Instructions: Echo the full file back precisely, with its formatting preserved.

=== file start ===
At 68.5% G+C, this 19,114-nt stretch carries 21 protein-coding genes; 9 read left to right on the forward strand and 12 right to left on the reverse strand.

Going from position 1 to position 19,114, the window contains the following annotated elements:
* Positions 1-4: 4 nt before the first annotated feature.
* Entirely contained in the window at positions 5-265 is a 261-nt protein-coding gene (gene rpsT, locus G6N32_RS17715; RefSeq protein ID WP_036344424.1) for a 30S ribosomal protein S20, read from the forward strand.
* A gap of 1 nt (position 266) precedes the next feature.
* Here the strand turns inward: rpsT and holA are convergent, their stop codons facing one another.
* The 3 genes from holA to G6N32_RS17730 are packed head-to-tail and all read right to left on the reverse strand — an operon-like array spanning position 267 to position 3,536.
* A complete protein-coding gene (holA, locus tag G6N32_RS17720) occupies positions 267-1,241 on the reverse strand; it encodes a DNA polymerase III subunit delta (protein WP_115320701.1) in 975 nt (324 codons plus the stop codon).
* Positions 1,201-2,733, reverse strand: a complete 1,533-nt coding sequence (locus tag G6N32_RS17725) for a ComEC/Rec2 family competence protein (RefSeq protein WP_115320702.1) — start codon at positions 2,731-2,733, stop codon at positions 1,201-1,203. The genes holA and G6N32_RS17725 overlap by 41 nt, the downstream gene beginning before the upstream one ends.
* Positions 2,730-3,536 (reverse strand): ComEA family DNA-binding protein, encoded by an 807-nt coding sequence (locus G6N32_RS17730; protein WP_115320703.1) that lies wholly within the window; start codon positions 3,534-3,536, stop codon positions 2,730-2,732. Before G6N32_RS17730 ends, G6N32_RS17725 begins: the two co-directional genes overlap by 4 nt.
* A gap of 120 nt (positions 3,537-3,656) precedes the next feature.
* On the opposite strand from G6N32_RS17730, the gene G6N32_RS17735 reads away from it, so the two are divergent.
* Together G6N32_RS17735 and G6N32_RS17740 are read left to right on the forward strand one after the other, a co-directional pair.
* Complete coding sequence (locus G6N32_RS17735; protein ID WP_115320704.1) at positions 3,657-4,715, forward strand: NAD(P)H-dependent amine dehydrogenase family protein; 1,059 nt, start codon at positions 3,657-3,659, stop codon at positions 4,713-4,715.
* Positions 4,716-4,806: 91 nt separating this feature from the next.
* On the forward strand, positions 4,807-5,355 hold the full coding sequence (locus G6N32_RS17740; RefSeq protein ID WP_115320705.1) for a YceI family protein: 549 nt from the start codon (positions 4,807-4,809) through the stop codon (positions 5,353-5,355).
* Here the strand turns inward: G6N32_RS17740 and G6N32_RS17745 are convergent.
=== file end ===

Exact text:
At 68.5% G+C, this 19,114-nt stretch carries 21 protein-coding genes; 9 read left to right on the forward strand and 12 right to left on the reverse strand.

Going from position 1 to position 19,114, the window contains the following annotated elements:
* Positions 1-4: 4 nt before the first annotated feature.
* Entirely contained in the window at positions 5-265 is a 261-nt protein-coding gene (gene rpsT, locus G6N32_RS17715; RefSeq protein ID WP_036344424.1) for a 30S ribosomal protein S20, read from the forward strand.
* A gap of 1 nt (position 266) precedes the next feature.
* Here the strand turns inward: rpsT and holA are convergent, their stop codons facing one another.
* The 3 genes from holA to G6N32_RS17730 are packed head-to-tail and all read right to left on the reverse strand — an operon-like array spanning position 267 to position 3,536.
* A complete protein-coding gene (holA, locus tag G6N32_RS17720) occupies positions 267-1,241 on the reverse strand; it encodes a DNA polymerase III subunit delta (protein WP_115320701.1) in 975 nt (324 codons plus the stop codon).
* Positions 1,201-2,733, reverse strand: a complete 1,533-nt coding sequence (locus tag G6N32_RS17725) for a ComEC/Rec2 family competence protein (RefSeq protein WP_115320702.1) — start codon at positions 2,731-2,733, stop codon at positions 1,201-1,203. The genes holA and G6N32_RS17725 overlap by 41 nt, the downstream gene beginning before the upstream one ends.
* Positions 2,730-3,536 (reverse strand): ComEA family DNA-binding protein, encoded by an 807-nt coding sequence (locus G6N32_RS17730; protein WP_115320703.1) that lies wholly within the window; start codon positions 3,534-3,536, stop codon positions 2,730-2,732. Before G6N32_RS17730 ends, G6N32_RS17725 begins: the two co-directional genes overlap by 4 nt.
* A gap of 120 nt (positions 3,537-3,656) precedes the next feature.
* On the opposite strand from G6N32_RS17730, the gene G6N32_RS17735 reads away from it, so the two are divergent.
* Together G6N32_RS17735 and G6N32_RS17740 are read left to right on the forward strand one after the other, a co-directional pair.
* Complete coding sequence (locus G6N32_RS17735; protein ID WP_115320704.1) at positions 3,657-4,715, forward strand: NAD(P)H-dependent amine dehydrogenase family protein; 1,059 nt, start codon at positions 3,657-3,659, stop codon at positions 4,713-4,715.
* Positions 4,716-4,806: 91 nt separating this feature from the next.
* On the forward strand, positions 4,807-5,355 hold the full coding sequence (locus G6N32_RS17740; RefSeq protein ID WP_115320705.1) for a YceI family protein: 549 nt from the start codon (positions 4,807-4,809) through the stop codon (positions 5,353-5,355).
* Here the strand turns inward: G6N32_RS17740 and G6N32_RS17745 are convergent.